China says critical COVID cases have peaked as holiday travel increases

  • Millions travel across the country for the Lunar New Year
  • President Xi says he is concerned about older rural areas
  • Daily deaths could hit 36,000 next week, analysis shows
  • Chinese drug manufacturers are rushing to make fever medicines

BEIJING, Jan. 19 (Reuters) – The number of COVID patients requiring critical care in China’s hospitals has peaked, health authorities said on Thursday, as millions traveled the country for long-awaited family reunions, raising fears of new outbreaks .

There has been widespread skepticism about China’s official COVID data since it abruptly scrapped anti-virus controls last month that had protected China’s 1.4 billion people from the disease for three years.

China said on Saturday that between December 8 and January 12, nearly 60,000 people with COVID had died in hospitals — a roughly 10-fold increase from previous revelations.

However, that number excludes those who die at home, and some doctors in China have said they are discouraged from putting COVID on death certificates.

As travel picks up again during the busy Lunar New Year holiday season, as many as 36,000 people could die from the disease every day, according to the latest forecasts from UK-based health data company Airfinity. Other experts predict that more than 1 million will die from the disease this year.

But a National Health Commission official told a news conference on Thursday that China has weathered the peak period of COVID patients in fever clinics, emergency rooms and with critical conditions.

The number of patients with critical illnesses hospitalized on Jan. 17 was more than 40% lower than a peak on Jan. 5, an official said.

The new data comes after President Xi Jinping expressed concern that rural areas were ill-equipped to deal with a wave of infections as holidays, which officially begin on January 21, return crowds of urban residents to their hometowns.

Before COVID first emerged in the central Chinese city of Wuhan in late 2019, the holiday season was known as the largest annual migration of people anywhere in the world.

“China’s COVID prevention and control is still in a time of stress, but the light is coming, perseverance is victory,” Xi said in a holiday message from state broadcaster CCTV on Wednesday.

“I am most concerned about the rural areas and the farmers. Medical facilities are relatively weak in rural areas, so prevention is difficult and the task is tough,” Xi said, adding that the elderly were a top priority.

China’s chaotic exit from a regime of massive lockdowns, travel restrictions and massive COVID testing has also sparked a drug run as people fight the disease for themselves.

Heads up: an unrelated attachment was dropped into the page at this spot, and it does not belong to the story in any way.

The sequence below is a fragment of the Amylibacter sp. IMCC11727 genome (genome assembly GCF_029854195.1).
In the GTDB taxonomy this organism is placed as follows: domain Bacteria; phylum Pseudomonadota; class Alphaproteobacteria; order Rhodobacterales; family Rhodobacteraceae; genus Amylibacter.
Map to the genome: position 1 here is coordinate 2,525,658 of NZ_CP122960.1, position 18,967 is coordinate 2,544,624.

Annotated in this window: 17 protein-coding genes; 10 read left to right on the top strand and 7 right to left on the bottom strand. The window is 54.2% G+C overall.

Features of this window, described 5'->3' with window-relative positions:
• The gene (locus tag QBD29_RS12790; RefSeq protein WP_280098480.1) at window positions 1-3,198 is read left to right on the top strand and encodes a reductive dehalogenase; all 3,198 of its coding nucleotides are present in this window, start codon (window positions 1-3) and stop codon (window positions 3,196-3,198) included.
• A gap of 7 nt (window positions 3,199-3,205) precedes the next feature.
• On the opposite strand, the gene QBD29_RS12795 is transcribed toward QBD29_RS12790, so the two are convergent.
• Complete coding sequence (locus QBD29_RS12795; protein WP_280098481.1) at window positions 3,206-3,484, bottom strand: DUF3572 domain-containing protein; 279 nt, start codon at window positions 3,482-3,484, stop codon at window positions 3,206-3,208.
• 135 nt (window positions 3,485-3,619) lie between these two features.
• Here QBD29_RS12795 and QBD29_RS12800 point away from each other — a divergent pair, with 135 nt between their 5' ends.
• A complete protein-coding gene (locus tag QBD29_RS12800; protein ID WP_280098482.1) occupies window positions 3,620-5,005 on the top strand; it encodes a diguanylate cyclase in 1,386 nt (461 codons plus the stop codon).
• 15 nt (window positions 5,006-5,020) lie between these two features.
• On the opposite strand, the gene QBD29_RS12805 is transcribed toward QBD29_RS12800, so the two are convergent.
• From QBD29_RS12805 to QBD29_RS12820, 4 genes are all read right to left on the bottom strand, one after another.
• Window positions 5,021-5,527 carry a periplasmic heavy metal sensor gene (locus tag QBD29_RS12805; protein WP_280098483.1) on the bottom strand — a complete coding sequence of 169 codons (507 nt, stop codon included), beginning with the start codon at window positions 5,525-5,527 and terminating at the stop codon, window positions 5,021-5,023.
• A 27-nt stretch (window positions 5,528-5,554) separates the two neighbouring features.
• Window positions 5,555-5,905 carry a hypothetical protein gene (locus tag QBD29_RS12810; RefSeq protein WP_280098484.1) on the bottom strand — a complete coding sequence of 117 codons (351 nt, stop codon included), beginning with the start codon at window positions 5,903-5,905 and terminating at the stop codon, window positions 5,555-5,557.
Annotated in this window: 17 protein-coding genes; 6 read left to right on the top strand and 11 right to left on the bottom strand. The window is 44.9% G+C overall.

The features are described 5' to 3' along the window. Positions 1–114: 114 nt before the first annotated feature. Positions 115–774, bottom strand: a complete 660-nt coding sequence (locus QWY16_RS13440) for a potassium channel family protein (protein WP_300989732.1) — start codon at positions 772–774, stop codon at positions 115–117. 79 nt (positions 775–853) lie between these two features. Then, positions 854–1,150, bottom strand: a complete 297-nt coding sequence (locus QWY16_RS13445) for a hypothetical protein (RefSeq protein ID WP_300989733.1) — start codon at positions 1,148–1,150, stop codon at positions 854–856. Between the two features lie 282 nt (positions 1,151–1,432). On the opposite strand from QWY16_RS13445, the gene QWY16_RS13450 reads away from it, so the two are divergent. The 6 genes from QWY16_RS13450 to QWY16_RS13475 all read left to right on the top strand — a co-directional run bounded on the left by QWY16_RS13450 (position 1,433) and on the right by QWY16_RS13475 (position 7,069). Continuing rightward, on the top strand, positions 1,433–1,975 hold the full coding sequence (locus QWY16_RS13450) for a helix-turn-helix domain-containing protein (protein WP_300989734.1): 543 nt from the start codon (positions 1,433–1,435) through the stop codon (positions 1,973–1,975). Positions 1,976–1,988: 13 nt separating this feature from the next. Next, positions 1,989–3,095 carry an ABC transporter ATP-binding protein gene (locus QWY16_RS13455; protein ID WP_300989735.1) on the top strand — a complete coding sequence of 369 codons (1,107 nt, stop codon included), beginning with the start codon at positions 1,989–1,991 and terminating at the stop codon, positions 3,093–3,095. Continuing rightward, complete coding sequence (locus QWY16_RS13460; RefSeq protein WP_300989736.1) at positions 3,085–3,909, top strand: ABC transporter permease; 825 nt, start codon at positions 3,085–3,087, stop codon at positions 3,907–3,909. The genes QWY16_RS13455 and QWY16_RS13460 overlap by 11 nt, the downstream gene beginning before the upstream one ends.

To meet rising demand, drugmakers in China are scrambling to triple their capacity to make key fever and cough medicines, the state-run China Daily reported Thursday.

China has so far relied on domestic vaccines to fight the pandemic, avoiding foreign-made vaccines, which some studies have suggested are more effective, while other foreign treatments for COVID-19 have been difficult to obtain in China.

Pfizer’s (PFE.N) COVID-19 antiviral drug Paxlovid is available in China, but is very difficult to obtain through official channels, according to media reports and personal accounts. Merck & Co’s (MRK.N) antiviral treatment molnupiravir is also approved for use, but is not yet widely available.

Stephane Bancel, CEO of Moderna (MRNA.O), told Reuters on Wednesday that the US company was in active talks to supply COVID-19 vaccines to China.

At a meeting this week, China’s National Medical Products Administration pledged to stabilize prices of COVID-related drugs and crack down on the sale of counterfeit products.


Airfinity estimated on Wednesday that 62 million people could be infected with the virus between January 13 and January 27 and that COVID-related daily deaths could peak at 36,000 on January 26, a sharp increase from previous forecasts.

“Our forecast estimates a significant burden on China’s healthcare system over the next two weeks and it is likely that many treatable patients will die due to overcrowded hospitals and lack of care,” said Matt Linley, Airfinity’s director of analytics.

Looking beyond the death toll, there is optimism that China’s reopening will revitalize a $17 trillion economy suffering from one of the lowest growth rates in nearly half a century.

Owners and managers of Chinese factories, which make nearly a third of the world’s manufactured goods, are hoping to return to normal after years of virus restrictions and a recent spate of infections that have disrupted business.

China could see a sharp recovery from the second quarter, IMF deputy general manager Gita Gopinath told Reuters at the World Economic Forum in Davos on Wednesday.

That hope has pushed China’s major stock markets and the yuan to multi-month highs in recent sessions.

China-controlled Hong Kong, which is trying to revive its financial and trade-dependent economy, said on Thursday that people with COVID-19 would not be quarantined from Jan. 30, lifting one of its last major virus restrictions.

Reporting by Bernard Orr, Martin Quin Pollard and the Beijing newsroom; Written by John Geddie; Edited by Neil Fullick and Tomasz Janowski

Our Standards: The Thomson Reuters Principles of Trust.

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